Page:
I think people get hung up sometimes doing “the work of God.”  They spend their time “doing” for the church, taking part in many ministeries and believe they are accomplishing God’s work.  But, no matter how many church activities we are in, without love for others, we fall short of who God has created us to be.  Paul understood this and wanted to make it plain to everyone: If you don’t serve with love, you are just making a loud noise. 

 I remember a dream that I had a few years ago.  In that dream, I was standing behind a stage curtain and was expected to deliver an hour-long speech on love.  I was frantic.  I kept making excuses to the stage manager: I can’t talk that long on any subject!  I don’t know enough about love to be speaking about it!  I don’t have any notes to go by!  Then I felt a hand on my shoulder and I knew immediately that it was the hand of God.  He said to me, “You have it all inside of you already.  I already prepared you to talk about love.  You don’t need any notes…it’s INSIDE of you!  Just start talking and I will do the rest.”

As my dream ended, I was walking to the stage.  I still didn’t know what I was going to say, but I knew that God would help me find the answers deep inside of me.  Then I woke up.  I immediately understood the dream, that above everything else, God wanted me to search inside my soul for the love that passeth all understanding.  I try to walk that path every day.

Now these three remain: faith, hope and love.  And the greatest of these is love.  1 Corinthians 13:13

Respecting Parents

 A frail old man lived with his son, his daughter-in-law, and his four-year-old grandson.  His eyes were blurry, his hands trembled and his step faltered.  The family would eat together nightly at the dinner table.  But the elderly grandfather’s shaky hands and failing sight made eating rather difficult.  Peas rolled off his spoon, drooping to the floor.  When he grasped his glass of milk, it often spilled clumsily on the tablecloth.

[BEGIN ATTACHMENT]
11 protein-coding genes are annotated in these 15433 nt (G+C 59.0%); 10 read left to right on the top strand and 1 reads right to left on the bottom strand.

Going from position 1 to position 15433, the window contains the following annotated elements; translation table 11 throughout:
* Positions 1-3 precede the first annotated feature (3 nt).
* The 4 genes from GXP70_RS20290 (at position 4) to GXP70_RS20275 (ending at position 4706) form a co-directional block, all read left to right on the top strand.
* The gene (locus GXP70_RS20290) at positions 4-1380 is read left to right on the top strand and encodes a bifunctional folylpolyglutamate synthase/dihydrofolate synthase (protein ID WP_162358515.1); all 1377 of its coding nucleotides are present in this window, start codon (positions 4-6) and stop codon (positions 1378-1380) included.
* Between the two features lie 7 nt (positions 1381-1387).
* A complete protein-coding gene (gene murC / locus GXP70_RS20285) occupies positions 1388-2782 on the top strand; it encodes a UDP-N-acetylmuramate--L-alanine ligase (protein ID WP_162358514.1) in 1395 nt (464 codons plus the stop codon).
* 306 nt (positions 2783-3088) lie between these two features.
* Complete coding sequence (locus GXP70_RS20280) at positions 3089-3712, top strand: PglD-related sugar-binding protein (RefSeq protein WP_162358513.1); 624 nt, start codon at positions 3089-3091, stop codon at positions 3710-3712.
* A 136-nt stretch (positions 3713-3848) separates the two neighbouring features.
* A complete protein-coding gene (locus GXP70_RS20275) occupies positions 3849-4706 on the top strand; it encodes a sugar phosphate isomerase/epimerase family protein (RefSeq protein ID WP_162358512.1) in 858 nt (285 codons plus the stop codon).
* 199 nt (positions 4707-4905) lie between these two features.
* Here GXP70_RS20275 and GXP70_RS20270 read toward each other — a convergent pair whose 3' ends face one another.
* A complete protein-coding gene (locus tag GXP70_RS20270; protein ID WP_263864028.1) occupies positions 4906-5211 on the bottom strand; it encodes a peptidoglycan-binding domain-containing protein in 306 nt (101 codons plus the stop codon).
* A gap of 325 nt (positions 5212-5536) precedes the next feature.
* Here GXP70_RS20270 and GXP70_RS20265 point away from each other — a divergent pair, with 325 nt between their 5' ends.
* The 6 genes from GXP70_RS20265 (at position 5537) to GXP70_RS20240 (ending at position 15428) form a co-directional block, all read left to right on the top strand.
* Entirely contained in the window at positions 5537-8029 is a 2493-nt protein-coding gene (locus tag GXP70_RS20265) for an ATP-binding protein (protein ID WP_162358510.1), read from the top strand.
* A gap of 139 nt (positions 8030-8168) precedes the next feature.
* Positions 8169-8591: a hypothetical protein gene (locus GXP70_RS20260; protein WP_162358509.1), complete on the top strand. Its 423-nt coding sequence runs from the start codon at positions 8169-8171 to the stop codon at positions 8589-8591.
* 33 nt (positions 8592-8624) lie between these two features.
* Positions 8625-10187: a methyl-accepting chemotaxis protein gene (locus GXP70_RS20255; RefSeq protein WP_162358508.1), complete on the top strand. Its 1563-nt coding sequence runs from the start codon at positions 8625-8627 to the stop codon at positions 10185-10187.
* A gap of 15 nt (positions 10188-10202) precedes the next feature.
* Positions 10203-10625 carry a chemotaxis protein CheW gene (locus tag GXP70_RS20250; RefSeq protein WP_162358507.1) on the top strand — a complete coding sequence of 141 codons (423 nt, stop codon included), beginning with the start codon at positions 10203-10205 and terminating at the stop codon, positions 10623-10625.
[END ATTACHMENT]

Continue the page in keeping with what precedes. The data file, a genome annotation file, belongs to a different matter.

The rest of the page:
With this happening almost every night, the son and daughter-in-law became irritated with the mess and decided they must do something about the grandfather.

So, the couple set a small table in the corner of the room.  There, the grandfather ate alone while the rest of the family enjoyed their dinner at the dinner table.  Since the grandfather had broken a dish or two, his food was served in a wooden bowl.  Sometimes when the family glanced in the grandfather’s direction, he had a tear in his eye as he ate alone.  Still, the only words the couple had for him were sharp admonitions when he dropped a fork or spilled food.  The child watched it all in silence.  

One evening before supper, the father noticed his son playing with wood scraps on the floor.  He asked the child sweetly: “What are you making?”  Just as sweetly, the boy replied,”Oh, I’m making a little bowl for you and mama to eat your food from when I grow up.”  The four-year-old smiled and went back to work.

These words so struck the parents that they were speechless.  Then tears streamed down their cheeks.  Though no words were spoken, both knew what must be done.  That evening, the husband took the grandfather’s hand and gently led him back to the family table.

For the remainder of his days, the grandfather ate every meal with the family.  And for some reason, neither husband or wife seemed to care any longer when a fork was dropped, milk was spilled or the table cloth was soiled. -Anonymous-

Here’s hoping that we all will treat our parents in a loving, respectful manner.  We will all be there someday.